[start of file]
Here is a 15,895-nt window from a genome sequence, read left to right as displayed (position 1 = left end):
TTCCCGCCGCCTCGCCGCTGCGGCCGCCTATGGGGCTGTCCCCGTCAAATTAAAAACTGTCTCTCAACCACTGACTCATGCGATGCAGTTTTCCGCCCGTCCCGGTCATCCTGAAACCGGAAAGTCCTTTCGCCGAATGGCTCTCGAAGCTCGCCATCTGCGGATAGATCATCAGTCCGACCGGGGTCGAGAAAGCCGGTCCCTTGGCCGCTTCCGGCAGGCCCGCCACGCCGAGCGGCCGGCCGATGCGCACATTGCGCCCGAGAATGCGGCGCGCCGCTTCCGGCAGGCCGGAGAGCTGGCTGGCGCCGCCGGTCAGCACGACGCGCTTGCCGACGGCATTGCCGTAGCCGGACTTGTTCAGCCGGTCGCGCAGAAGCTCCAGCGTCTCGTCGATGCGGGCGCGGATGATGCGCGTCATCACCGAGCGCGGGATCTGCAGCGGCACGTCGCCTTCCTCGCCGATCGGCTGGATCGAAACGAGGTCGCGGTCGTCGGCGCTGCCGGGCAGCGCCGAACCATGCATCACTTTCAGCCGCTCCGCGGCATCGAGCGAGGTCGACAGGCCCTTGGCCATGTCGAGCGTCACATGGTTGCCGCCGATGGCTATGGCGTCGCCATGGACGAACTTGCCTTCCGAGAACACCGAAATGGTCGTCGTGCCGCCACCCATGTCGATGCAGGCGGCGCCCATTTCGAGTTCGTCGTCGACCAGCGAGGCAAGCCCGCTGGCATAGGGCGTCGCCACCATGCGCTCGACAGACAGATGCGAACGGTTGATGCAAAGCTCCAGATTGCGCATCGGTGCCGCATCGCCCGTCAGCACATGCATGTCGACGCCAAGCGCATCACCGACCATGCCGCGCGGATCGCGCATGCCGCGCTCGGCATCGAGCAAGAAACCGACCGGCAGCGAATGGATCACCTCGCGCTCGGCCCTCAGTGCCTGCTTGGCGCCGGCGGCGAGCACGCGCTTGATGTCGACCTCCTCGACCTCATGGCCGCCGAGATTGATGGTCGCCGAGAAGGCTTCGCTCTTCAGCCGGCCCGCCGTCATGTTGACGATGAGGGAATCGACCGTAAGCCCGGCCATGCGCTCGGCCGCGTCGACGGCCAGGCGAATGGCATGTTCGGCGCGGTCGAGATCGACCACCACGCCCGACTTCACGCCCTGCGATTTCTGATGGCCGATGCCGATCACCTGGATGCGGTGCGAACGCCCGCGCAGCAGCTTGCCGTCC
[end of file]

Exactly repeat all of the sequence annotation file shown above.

Here is a 15,895-nt window from a genome sequence, read left to right as displayed (position 1 = left end):
TTCCCGCCGCCTCGCCGCTGCGGCCGCCTATGGGGCTGTCCCCGTCAAATTAAAAACTGTCTCTCAACCACTGACTCATGCGATGCAGTTTTCCGCCCGTCCCGGTCATCCTGAAACCGGAAAGTCCTTTCGCCGAATGGCTCTCGAAGCTCGCCATCTGCGGATAGATCATCAGTCCGACCGGGGTCGAGAAAGCCGGTCCCTTGGCCGCTTCCGGCAGGCCCGCCACGCCGAGCGGCCGGCCGATGCGCACATTGCGCCCGAGAATGCGGCGCGCCGCTTCCGGCAGGCCGGAGAGCTGGCTGGCGCCGCCGGTCAGCACGACGCGCTTGCCGACGGCATTGCCGTAGCCGGACTTGTTCAGCCGGTCGCGCAGAAGCTCCAGCGTCTCGTCGATGCGGGCGCGGATGATGCGCGTCATCACCGAGCGCGGGATCTGCAGCGGCACGTCGCCTTCCTCGCCGATCGGCTGGATCGAAACGAGGTCGCGGTCGTCGGCGCTGCCGGGCAGCGCCGAACCATGCATCACTTTCAGCCGCTCCGCGGCATCGAGCGAGGTCGACAGGCCCTTGGCCATGTCGAGCGTCACATGGTTGCCGCCGATGGCTATGGCGTCGCCATGGACGAACTTGCCTTCCGAGAACACCGAAATGGTCGTCGTGCCGCCACCCATGTCGATGCAGGCGGCGCCCATTTCGAGTTCGTCGTCGACCAGCGAGGCAAGCCCGCTGGCATAGGGCGTCGCCACCATGCGCTCGACAGACAGATGCGAACGGTTGATGCAAAGCTCCAGATTGCGCATCGGTGCCGCATCGCCCGTCAGCACATGCATGTCGACGCCAAGCGCATCACCGACCATGCCGCGCGGATCGCGCATGCCGCGCTCGGCATCGAGCAAGAAACCGACCGGCAGCGAATGGATCACCTCGCGCTCGGCCCTCAGTGCCTGCTTGGCGCCGGCGGCGAGCACGCGCTTGATGTCGACCTCCTCGACCTCATGGCCGCCGAGATTGATGGTCGCCGAGAAGGCTTCGCTCTTCAGCCGGCCCGCCGTCATGTTGACGATGAGGGAATCGACCGTAAGCCCGGCCATGCGCTCGGCCGCGTCGACGGCCAGGCGAATGGCATGTTCGGCGCGGTCGAGATCGACCACCACGCCCGACTTCACGCCCTGCGATTTCTGATGGCCGATGCCGATCACCTGGATGCGGTGCGAACGCCCGCGCAGCAGCTTGCCGTCC